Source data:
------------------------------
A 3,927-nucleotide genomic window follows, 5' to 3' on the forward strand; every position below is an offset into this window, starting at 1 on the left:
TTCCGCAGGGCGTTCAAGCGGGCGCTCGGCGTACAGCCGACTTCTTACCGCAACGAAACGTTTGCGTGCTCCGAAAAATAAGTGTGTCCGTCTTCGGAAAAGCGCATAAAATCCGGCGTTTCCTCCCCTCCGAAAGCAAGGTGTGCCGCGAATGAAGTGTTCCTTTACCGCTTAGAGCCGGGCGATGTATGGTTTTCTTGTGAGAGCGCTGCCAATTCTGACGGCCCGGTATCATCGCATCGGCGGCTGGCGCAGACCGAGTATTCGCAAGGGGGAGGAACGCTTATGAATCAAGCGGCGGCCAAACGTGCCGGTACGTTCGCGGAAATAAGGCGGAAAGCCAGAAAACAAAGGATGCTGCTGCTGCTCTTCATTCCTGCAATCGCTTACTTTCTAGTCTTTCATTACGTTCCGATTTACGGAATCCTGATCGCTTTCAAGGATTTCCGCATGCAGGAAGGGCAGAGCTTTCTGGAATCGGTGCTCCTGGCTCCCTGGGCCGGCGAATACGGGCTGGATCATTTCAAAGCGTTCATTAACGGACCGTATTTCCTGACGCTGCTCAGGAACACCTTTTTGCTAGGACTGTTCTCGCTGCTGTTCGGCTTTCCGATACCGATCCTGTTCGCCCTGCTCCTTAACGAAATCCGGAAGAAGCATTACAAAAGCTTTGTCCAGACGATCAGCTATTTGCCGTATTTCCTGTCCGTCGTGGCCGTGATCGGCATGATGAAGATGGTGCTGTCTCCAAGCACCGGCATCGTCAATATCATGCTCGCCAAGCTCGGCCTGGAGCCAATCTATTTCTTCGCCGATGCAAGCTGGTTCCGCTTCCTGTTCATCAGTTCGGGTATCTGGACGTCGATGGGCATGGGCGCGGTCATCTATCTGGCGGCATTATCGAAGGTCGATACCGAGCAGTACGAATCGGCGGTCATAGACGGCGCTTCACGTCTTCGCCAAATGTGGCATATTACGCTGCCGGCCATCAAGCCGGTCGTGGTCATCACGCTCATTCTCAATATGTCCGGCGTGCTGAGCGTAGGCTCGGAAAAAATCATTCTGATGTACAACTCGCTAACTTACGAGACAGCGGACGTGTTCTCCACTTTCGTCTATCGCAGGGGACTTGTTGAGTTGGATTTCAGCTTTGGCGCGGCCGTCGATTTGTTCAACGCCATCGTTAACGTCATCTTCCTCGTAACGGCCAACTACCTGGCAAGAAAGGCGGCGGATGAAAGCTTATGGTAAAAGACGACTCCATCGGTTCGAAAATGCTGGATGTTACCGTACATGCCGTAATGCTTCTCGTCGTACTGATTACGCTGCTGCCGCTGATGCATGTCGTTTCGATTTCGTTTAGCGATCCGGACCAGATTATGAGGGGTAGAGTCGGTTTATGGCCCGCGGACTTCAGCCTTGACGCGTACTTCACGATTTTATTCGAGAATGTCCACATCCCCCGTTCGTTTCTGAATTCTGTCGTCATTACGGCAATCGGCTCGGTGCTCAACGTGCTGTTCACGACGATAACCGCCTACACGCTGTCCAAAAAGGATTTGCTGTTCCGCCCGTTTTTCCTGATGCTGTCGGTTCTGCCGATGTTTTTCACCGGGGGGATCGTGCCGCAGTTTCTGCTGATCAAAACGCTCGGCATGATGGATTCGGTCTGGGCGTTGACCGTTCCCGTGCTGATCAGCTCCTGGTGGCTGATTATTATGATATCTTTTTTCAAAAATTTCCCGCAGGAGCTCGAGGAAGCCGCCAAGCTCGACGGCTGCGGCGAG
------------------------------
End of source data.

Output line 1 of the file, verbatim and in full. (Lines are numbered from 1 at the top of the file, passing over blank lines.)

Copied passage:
A 3,927-nucleotide genomic window follows, 5' to 3' on the forward strand; every position below is an offset into this window, starting at 1 on the left: